Crime, Female Detectives, Mystery, Thriller
Lucy Black, Book # 2
September 1st, 2013
August 20, 2018 August 22, 2018
Lucy Black must protect the young and vulnerable . . . but can she protect herself?
Late December. A sixteen-year-old girl is found dead on a train line. Detective Sergeant Lucy Black is called to identify the body. The only clues to the dead teenager's last movements are stored in her mobile phone and on social media - and it soon becomes clear that her 'friends' were not as trustworthy as she thought. Lucy is no stranger to death: she is still haunted by the memory of the child she failed to save, and the killer she failed to put behind bars. And with a new boss scrutinizing her every move, she is determined that - this time - she will leave no margin for error.
About the book
Harry, a worker from the Derry railway line in Northern Ireland, finds a 16-year-young girl face down on the train track when he turns her around, he finds out that the girl has an open wound on her neck. The body was about to be crushed by a train that stopped because of some cable robbers.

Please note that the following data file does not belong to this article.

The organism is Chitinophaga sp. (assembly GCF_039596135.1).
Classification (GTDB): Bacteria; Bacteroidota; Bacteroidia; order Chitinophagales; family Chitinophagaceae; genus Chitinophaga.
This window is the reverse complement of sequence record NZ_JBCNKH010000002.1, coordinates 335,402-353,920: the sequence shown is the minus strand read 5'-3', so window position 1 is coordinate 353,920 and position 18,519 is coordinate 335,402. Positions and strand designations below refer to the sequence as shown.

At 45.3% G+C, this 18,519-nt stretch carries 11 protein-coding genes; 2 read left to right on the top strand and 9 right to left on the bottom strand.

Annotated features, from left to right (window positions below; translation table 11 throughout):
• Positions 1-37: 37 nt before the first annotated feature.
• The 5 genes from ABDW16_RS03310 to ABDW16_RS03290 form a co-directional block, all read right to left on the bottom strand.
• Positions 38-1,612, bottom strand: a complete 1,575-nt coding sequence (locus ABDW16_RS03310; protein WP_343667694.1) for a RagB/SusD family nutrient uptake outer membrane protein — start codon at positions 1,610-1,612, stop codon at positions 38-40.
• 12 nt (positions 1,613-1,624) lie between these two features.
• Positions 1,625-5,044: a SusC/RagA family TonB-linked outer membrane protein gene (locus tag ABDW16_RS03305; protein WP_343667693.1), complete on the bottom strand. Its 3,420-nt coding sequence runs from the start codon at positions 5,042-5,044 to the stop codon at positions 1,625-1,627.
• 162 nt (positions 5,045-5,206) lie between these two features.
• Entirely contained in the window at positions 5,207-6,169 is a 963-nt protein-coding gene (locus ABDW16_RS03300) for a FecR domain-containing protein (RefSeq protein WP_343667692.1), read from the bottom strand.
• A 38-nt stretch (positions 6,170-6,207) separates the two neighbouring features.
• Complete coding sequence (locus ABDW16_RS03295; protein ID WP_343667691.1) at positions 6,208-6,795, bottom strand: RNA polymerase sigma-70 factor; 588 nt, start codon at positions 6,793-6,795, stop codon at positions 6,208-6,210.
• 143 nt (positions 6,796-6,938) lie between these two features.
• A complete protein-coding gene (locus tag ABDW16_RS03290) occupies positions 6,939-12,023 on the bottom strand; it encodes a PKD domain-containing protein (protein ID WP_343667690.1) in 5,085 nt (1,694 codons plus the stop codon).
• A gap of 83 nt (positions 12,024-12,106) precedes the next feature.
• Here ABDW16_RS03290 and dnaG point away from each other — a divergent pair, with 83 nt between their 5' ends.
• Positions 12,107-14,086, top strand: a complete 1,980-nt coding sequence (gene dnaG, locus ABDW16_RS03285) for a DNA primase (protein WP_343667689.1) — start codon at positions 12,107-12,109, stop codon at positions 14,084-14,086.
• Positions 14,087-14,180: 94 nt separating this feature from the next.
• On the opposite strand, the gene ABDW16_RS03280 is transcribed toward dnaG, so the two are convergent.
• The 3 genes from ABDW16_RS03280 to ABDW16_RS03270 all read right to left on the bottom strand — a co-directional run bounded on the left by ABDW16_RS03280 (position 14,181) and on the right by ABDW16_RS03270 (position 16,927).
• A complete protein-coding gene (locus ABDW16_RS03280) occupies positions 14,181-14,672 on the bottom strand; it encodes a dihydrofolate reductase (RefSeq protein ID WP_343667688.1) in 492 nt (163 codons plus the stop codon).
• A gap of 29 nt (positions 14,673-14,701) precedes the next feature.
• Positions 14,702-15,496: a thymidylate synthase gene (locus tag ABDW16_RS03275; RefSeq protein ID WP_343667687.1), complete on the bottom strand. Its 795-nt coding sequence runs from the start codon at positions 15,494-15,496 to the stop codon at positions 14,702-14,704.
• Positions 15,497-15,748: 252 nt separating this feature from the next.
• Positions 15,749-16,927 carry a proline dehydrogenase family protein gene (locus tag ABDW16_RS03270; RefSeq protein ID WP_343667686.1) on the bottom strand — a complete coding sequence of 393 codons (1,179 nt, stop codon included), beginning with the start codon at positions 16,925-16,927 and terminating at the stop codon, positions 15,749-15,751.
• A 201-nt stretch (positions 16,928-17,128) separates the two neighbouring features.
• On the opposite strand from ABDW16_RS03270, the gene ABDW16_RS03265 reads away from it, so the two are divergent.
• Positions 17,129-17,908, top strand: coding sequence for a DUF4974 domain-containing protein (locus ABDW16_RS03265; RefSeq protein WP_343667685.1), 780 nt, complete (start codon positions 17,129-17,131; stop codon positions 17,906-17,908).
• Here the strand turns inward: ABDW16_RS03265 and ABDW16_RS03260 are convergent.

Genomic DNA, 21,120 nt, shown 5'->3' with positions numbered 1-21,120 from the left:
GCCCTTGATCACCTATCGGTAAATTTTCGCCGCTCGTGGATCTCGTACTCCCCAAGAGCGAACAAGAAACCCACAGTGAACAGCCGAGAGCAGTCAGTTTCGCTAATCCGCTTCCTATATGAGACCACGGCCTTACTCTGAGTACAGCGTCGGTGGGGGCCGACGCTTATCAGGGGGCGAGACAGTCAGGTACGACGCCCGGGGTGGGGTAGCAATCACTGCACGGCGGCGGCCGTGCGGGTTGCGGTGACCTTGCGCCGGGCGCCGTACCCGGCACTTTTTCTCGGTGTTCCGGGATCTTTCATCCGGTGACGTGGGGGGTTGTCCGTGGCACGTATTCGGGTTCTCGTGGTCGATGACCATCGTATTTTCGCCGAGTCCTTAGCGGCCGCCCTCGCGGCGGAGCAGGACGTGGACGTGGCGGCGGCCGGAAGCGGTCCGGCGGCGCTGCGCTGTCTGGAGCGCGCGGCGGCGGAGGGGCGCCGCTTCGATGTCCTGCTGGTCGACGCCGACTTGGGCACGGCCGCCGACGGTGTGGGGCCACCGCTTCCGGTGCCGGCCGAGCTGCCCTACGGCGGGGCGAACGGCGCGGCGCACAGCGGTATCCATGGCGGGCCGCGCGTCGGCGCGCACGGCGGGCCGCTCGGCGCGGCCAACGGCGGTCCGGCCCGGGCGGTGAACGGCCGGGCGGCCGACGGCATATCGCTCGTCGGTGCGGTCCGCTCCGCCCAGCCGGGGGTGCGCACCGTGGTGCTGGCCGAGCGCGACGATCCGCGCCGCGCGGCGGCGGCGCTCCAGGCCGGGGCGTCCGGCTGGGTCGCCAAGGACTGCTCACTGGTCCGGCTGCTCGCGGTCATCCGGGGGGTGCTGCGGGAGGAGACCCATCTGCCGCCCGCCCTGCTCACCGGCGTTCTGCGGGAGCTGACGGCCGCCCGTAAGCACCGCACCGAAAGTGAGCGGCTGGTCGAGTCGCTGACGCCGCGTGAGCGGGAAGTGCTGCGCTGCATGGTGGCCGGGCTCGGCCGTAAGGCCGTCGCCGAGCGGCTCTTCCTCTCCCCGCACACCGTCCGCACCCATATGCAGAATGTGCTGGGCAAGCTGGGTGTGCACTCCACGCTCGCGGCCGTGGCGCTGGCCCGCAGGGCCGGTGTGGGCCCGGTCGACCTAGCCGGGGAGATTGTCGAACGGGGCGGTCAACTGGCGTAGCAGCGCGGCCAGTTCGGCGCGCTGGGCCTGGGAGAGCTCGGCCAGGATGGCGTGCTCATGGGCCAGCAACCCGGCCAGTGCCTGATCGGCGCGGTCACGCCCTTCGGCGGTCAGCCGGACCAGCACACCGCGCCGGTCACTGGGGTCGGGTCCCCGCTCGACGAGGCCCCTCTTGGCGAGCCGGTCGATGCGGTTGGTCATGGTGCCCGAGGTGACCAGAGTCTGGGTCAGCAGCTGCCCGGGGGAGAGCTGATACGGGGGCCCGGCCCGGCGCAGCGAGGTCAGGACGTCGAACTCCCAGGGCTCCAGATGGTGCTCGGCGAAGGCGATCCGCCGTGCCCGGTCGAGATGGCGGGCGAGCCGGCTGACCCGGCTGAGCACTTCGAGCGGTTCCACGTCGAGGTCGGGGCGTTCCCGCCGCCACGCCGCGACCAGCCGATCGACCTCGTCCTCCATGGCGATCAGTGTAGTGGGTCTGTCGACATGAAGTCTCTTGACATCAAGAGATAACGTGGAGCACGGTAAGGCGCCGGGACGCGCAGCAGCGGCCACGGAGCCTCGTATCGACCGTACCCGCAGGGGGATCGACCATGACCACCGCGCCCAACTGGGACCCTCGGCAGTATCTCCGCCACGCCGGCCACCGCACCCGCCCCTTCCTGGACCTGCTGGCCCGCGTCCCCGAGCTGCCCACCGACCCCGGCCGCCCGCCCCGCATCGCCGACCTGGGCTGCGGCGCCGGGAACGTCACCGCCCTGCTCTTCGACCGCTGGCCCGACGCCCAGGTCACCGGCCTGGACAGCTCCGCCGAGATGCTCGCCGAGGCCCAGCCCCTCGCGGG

Lucy Black is called on the scene as she is working on a case of a missing minor with her division. Lucy discovers that the body belongs to the missing girl and if the train had not stopped because of the theft, the case would have been ruled out as a suicide.
The only way to find out about the missing girl, Karen Hughes’s latest movements is to check her cell phone and social media. In fact, checking her Facebook account reveals a suspicious contact, known some time before.
Meanwhile, another fifteen-year-old girl disappears and the case becomes a race against time to find her.
I like the case a lot, the fact that they’re targeting shy and introverted girls concerns me a lot being an introvert and sometimes it is really difficult to distinguish between those who speak to you because interested or who speaks only because they were born with a voice.
I like the style, short and linear chapters. I didn’t like Lucy and her revenge in this book. It is a marginal thing because it lasts almost a chapter, but I agree with the mother on this matter. Despite this, I don’t like the mother, but I understand her role.
Unfortunately I don’t know much about Northern Irish history and its conflict so I don’t understand many things. This is an extra input to “study” new things.